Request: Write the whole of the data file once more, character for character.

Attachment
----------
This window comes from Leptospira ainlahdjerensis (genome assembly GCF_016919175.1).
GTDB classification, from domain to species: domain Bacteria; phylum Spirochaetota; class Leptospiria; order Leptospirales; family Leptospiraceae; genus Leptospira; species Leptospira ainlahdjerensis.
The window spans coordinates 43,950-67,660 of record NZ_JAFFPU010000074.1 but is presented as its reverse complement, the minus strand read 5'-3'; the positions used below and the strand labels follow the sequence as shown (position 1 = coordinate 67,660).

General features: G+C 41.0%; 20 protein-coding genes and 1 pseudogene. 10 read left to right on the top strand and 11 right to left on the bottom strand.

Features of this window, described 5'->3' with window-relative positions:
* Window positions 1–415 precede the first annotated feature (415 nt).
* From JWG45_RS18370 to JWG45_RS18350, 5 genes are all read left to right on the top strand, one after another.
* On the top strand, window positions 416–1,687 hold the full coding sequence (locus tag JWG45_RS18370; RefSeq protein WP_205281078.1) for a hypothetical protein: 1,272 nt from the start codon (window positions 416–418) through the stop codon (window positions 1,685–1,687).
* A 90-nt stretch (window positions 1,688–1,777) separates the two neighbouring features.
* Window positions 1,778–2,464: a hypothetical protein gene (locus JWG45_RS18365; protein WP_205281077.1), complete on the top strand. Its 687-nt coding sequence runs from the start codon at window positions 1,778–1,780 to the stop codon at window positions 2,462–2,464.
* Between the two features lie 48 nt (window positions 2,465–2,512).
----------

This window comes from Leptospira ainlahdjerensis (genome assembly GCF_016919175.1).
GTDB classification, from domain to species: domain Bacteria; phylum Spirochaetota; class Leptospiria; order Leptospirales; family Leptospiraceae; genus Leptospira; species Leptospira ainlahdjerensis.
The window spans coordinates 43,950-67,660 of record NZ_JAFFPU010000074.1 but is presented as its reverse complement, the minus strand read 5'-3'; the positions used below and the strand labels follow the sequence as shown (position 1 = coordinate 67,660).

General features: G+C 41.0%; 20 protein-coding genes and 1 pseudogene. 10 read left to right on the top strand and 11 right to left on the bottom strand.

Features of this window, described 5'->3' with window-relative positions:
* Window positions 1–415 precede the first annotated feature (415 nt).
* From JWG45_RS18370 to JWG45_RS18350, 5 genes are all read left to right on the top strand, one after another.
* On the top strand, window positions 416–1,687 hold the full coding sequence (locus tag JWG45_RS18370; RefSeq protein WP_205281078.1) for a hypothetical protein: 1,272 nt from the start codon (window positions 416–418) through the stop codon (window positions 1,685–1,687).
* A 90-nt stretch (window positions 1,688–1,777) separates the two neighbouring features.
* Window positions 1,778–2,464: a hypothetical protein gene (locus JWG45_RS18365; protein WP_205281077.1), complete on the top strand. Its 687-nt coding sequence runs from the start codon at window positions 1,778–1,780 to the stop codon at window positions 2,462–2,464.
* Between the two features lie 48 nt (window positions 2,465–2,512).